Artist of the Month: Carolyn Fahrner


Senior Carolyn Farhner sings and plays the ukulele during the show Revisions. Contributed by Sam Pollak

Colby Sutton, Staff Writer

Imagine the melodious, cheerful tune of an acoustic guitar followed by upbeat  and contemplative lyrics.

Junior Carolyn Fahrner is a self taught musician and songwriter, who has an Extended Play (EP) “Bones,” out on iTunes and Spotify.  Both of Fahrner’s parents are musicians and she played cello as a kid. Fahrner hopes for a more welcoming and inclusive community for songwriters at the high school in the future.

“Music has really always been a part of my life,” Fahrner said. “I taught myself guitar in seventh grade and that’s when I started writing my own music.”

According to Fahrner, music is a form of communication and it helps her understand her own thinking.

“I feel like it’s a release. It’s a way for me to understand myself and the world around me, so that’s why I write music; everything inspires me,” Fahrner said.

Fahrner is also in the acapella group, Note-a-Fy, and is seen as a leader in the group that underclassmen look up to for guidance.

“She’s really supportive. I’m new to the group and I ask her questions about what I should be doing, and she’s always willing to help me,” sophomore Lia Rosenblatt said. “She definitely is very talented with music, and she knows what she’s doing.”

At the moment Fahrner is working with a studio to possibly record another EP in addition to “Bones.” She has her own channel on YouTube and has tracks on Bandcamp and Soundcloud.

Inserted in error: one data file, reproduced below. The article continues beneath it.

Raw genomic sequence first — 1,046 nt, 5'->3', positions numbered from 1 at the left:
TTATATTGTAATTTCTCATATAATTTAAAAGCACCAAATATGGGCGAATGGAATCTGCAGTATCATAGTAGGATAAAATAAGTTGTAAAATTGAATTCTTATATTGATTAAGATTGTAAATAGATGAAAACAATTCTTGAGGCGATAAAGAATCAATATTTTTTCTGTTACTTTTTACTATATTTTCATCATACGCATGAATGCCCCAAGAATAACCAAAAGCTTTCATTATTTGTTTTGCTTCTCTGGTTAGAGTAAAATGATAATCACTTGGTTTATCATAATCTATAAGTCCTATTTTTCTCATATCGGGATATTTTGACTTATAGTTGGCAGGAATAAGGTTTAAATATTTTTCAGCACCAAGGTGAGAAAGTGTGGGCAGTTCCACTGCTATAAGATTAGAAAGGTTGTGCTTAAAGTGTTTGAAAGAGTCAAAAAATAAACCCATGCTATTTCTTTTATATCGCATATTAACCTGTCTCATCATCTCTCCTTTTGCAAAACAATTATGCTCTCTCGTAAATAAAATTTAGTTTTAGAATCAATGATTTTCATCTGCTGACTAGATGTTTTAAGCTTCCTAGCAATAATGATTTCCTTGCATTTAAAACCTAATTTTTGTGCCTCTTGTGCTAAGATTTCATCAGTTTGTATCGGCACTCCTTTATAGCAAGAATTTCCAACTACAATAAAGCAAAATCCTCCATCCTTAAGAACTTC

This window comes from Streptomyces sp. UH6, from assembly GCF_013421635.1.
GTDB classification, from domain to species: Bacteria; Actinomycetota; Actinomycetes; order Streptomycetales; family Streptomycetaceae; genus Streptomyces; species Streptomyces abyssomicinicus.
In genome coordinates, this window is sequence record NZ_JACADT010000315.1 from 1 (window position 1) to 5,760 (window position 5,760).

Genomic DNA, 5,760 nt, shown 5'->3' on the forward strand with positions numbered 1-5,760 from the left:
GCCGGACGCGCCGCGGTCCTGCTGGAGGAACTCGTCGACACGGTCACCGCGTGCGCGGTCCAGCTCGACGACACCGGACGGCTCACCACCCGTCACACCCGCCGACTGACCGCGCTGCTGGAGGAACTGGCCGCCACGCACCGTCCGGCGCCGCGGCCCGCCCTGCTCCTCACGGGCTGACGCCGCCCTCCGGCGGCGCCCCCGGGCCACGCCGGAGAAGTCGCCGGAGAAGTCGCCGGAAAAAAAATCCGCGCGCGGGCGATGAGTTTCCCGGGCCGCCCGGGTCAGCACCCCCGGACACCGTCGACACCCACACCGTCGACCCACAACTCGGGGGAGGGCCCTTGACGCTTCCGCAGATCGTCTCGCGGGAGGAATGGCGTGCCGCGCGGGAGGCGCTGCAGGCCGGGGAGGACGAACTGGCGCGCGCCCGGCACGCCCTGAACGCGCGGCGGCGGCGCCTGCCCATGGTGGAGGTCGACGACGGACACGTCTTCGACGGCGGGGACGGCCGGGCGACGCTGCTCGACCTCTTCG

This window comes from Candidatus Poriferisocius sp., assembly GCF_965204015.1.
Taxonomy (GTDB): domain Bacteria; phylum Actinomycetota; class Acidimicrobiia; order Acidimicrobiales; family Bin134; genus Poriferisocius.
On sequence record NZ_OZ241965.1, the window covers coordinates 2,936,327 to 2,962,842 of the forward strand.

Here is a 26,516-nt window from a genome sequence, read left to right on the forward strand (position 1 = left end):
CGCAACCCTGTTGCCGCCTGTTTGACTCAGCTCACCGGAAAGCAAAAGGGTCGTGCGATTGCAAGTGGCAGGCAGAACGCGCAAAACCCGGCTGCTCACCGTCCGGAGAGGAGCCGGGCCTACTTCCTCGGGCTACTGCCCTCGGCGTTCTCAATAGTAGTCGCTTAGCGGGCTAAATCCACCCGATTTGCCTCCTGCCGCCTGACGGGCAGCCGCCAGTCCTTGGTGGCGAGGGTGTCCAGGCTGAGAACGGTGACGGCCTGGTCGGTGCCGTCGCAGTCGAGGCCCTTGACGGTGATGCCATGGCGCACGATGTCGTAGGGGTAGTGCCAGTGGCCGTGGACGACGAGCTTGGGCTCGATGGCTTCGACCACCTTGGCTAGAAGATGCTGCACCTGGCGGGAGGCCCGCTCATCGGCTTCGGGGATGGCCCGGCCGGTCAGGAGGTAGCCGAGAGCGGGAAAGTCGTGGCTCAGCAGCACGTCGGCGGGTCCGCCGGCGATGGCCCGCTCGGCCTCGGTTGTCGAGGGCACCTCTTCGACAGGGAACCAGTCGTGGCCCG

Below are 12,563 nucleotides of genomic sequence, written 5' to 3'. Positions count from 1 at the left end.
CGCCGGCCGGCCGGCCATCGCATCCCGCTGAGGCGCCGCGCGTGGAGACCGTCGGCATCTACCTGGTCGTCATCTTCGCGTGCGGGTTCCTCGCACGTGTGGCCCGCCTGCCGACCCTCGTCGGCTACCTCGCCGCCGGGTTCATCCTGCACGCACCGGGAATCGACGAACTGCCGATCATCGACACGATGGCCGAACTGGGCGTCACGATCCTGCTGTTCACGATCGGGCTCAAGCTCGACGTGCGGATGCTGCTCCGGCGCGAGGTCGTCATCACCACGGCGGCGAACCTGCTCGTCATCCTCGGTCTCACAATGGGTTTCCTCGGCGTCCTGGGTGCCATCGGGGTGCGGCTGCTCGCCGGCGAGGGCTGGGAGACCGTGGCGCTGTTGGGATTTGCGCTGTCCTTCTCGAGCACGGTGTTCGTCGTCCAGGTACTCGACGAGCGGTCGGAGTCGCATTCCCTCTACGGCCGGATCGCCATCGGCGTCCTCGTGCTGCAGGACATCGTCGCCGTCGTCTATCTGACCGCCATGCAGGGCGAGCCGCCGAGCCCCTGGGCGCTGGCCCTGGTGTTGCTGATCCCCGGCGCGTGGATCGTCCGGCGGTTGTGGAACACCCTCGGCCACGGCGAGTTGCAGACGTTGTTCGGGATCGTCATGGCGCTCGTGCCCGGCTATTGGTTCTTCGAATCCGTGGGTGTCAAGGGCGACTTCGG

Although Fahrner loves to make music, and has been doing it since middle school, she said it has not always been easy to be an artist at the high school.

“I wouldn’t say it’s that welcoming,” Fahrner said. “There aren’t that many songwriters. There’s a lot of amazing musicians here, but songwriting is something unique, and it can be seen as something that’s not real music.”

Fahrner hopes to make the high school a more welcoming and inclusive community for students making and writing their own music.

“I was thinking about making a club, workshop thing for songwriting, so people can come together and share their songs, to give feedback. It’s really hard to find a songwriting community here but I know there are songwriters here that exist,” Fahrner said.

Michael Driscoll, a music and choral director and one of Fahrner’s teachers, thinks that the idea of a songwriting class isn’t totally out of the question.

“That’s possible. It depends on what the student interest is, as the population at the high school gets larger it’s more possible that we can offer classes like that,” Driscoll said.

Fahrner doesn’t think that her graduation from the high school means the end of music for her.

“I know wherever I go I will continue doing music, and I have my YouTube channel that I’ve done completely by myself,” Fahrner said. “I will continue doing music wherever I am. If I get lucky, and I’m given the opportunity to use it as a career, I will, but I won’t let it go.”